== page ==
Pain beyond the level of discomfort during sex is not normal. If the pain is such that it prevents consummation even after sufficient foreplay, lubrication and varying position, it could be an indication of something more serious, such as vaginismus, and should be discussed with a doctor. Vaginismus is a medical condition defined as the involuntary contraction of muscles around the opening of the vagina in women with no abnormalities in the genital organs. Women who marry as virgins, who do not use tampons or haven’t had pelvic exams, are likely not aware of this condition prior to marriage, and it can be a frustrating and demoralizing realization to have on the honeymoon. The good news is vaginismus can be treated effectively, usually with a combination of pelvic floor physical therapy and psychological therapies.
For more information on vaginismus, click here.
For one Catholic woman’s experience, click here.
Don’t Just Take My Word for It.
When covering a delicate topic like this that is seldom discussed but extremely important, I figured it wouldn’t hurt to end with a little crowdsourcing. I asked a couple of my Instagram followers to share their honeymoon experiences anonymously. At the end of the day, sometimes the most helpful thing we can hear is that we aren’t alone.
From a fertility awareness instructor:
“This came about once when I was speaking— and I was asked about a fertile window wedding night. Here was my answer: I can’t answer that from personal experience because it wasn’t my experience. My experience was worse. I was on hormonal birth control with no libido. We didn’t have sex on our wedding night because I was exhausted and just didn’t care if we did. I had no sex drive. So yes, there’s a possibility you could desire your new husband and also have discerned that you need to avoid pregnancy which means abstaining. But the other side isn’t better. Because maybe hormonal birth control makes the night “available”— but you simply don’t want it. I’d rather desire my spouse and have to wait than have no desire.”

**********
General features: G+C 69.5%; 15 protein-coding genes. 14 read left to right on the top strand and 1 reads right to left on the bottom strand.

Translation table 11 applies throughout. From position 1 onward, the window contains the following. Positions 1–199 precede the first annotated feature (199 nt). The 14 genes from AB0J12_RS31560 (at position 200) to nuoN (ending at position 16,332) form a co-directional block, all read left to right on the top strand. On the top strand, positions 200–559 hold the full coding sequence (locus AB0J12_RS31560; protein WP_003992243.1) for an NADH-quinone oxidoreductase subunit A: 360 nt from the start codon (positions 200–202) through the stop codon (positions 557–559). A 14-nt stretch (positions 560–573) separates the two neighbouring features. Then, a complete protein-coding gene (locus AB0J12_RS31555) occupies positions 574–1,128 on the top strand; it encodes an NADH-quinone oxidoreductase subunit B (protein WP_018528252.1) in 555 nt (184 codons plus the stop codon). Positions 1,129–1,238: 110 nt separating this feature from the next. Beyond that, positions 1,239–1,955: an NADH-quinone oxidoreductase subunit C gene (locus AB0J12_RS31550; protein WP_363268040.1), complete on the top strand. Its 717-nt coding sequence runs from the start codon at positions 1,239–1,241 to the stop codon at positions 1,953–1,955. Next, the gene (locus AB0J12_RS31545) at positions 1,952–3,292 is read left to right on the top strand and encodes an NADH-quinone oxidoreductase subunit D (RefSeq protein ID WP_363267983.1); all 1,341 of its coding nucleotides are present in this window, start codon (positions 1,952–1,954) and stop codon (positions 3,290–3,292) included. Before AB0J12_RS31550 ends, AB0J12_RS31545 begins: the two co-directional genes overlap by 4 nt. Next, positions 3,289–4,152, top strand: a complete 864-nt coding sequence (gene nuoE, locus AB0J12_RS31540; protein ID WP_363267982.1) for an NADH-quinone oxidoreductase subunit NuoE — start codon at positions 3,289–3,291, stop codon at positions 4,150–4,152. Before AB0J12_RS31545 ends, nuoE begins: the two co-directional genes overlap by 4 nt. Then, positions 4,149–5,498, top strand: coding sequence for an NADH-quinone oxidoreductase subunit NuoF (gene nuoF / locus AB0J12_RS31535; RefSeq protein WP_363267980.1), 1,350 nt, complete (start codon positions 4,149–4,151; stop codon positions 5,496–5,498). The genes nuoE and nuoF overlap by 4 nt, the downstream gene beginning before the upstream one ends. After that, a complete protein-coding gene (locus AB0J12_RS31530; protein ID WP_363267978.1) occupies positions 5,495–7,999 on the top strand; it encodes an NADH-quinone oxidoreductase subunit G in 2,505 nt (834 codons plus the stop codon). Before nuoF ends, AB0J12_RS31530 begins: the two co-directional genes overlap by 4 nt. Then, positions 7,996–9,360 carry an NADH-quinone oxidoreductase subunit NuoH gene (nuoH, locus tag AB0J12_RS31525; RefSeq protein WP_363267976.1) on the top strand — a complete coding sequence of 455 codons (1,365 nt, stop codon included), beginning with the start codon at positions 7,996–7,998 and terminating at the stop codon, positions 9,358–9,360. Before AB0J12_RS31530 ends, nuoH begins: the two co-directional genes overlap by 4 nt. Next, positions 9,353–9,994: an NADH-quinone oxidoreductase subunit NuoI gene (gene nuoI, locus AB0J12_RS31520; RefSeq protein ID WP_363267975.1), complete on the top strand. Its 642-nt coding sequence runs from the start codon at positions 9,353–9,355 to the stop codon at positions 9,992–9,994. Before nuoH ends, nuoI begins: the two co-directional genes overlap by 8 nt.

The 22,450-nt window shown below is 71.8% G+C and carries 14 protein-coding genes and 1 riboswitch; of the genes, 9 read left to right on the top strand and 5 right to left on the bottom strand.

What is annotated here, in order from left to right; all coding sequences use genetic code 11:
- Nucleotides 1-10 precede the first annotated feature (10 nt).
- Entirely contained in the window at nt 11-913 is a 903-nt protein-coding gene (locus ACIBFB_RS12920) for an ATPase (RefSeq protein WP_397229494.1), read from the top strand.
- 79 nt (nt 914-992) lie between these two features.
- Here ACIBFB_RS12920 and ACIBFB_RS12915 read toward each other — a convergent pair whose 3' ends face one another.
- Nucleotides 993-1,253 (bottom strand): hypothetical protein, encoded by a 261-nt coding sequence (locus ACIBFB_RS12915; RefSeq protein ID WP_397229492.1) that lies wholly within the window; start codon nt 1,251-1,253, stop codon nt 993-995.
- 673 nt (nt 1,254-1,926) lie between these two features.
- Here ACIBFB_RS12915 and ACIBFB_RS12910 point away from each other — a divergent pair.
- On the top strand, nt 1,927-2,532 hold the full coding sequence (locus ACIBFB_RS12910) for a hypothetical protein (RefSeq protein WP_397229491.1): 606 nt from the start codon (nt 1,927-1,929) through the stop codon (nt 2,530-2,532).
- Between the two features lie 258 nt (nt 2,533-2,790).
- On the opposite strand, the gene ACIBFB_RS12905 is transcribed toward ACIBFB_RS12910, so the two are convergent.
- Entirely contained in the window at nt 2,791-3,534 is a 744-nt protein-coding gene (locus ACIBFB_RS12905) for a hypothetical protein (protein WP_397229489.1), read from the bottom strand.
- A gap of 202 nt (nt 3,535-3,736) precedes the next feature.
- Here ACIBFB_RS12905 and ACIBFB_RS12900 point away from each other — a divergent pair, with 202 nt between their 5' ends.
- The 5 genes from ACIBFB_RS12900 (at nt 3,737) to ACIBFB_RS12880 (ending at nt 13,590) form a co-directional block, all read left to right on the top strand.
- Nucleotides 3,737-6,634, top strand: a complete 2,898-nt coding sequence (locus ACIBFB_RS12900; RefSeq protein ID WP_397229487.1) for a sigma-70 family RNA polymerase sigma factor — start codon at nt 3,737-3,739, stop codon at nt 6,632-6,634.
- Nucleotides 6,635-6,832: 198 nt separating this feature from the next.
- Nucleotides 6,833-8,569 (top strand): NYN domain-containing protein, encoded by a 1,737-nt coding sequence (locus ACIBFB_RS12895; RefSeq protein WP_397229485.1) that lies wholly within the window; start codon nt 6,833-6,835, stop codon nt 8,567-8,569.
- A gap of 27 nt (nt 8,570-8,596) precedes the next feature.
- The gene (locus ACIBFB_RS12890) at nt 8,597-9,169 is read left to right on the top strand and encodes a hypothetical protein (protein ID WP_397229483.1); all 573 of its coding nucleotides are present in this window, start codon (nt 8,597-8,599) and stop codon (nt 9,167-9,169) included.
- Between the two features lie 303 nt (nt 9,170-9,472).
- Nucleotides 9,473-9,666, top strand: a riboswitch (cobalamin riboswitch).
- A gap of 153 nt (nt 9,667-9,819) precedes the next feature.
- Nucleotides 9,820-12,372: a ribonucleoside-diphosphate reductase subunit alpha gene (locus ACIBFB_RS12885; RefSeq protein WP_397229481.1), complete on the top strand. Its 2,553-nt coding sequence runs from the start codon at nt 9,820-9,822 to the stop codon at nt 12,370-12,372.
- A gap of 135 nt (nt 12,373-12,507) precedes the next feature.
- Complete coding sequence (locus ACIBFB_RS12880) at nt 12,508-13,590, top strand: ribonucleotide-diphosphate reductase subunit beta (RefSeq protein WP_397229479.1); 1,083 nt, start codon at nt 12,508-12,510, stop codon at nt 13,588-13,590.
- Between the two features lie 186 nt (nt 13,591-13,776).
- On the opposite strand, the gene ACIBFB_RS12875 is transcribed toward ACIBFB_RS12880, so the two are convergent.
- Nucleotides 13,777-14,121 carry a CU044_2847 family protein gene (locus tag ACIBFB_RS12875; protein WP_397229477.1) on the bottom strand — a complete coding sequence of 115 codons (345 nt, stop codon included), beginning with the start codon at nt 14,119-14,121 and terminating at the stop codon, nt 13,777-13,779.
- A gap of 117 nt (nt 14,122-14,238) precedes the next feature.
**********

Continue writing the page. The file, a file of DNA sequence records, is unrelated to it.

From a newlywed:
“Because we are always the last to leave a party, my husband and I were not about to quit our reception early; we danced until our feet ached, sang Irish drinking songs, and soaked up every last moment. LATE that night we arrived at our first shared bedroom.
Both virgins, we had ideas and hopes for how everything would go, but nothing truly prepares you for the sudden experience of nakedness. My mind was all over the place. How do you mentally (and physically!) go from off limits to love making in a day? Truthfully? You don’t. We were giddy, nervous, and exhausted. In rushing ourselves, we couldn’t figure out the logistics and just ended up naked, laughing in each other’s arms. So we took a hot shower together and slept.
The next couple nights we accustomed ourselves to sleeping side by side and rested up for our honeymoon trip. I wish I could say I was at peace at the time, but I made myself so ridiculously nervous!
It wasn’t until four days after our wedding we finally made love with our bodies. Hindsight, I was so silly. Why rush the first time when we were exhausted? We’re married! And it’s true when they say you’ve got the rest of your lives to practice.”
From a fertility awareness content strategist:
“I was sad at first when I realized we would be abstaining on our wedding night. But we were very at peace with it because we had prayed about and were confident in our reasons to avoid pregnancy. We accepted that this was what God wanted for us and that helped us see the beauty in how everything unfolded. Our wedding day was so beautiful and it marked the beginning of our married lives together… meaning we had plenty of time to learn how to express our love for each other physically in this new way that had just become available to us.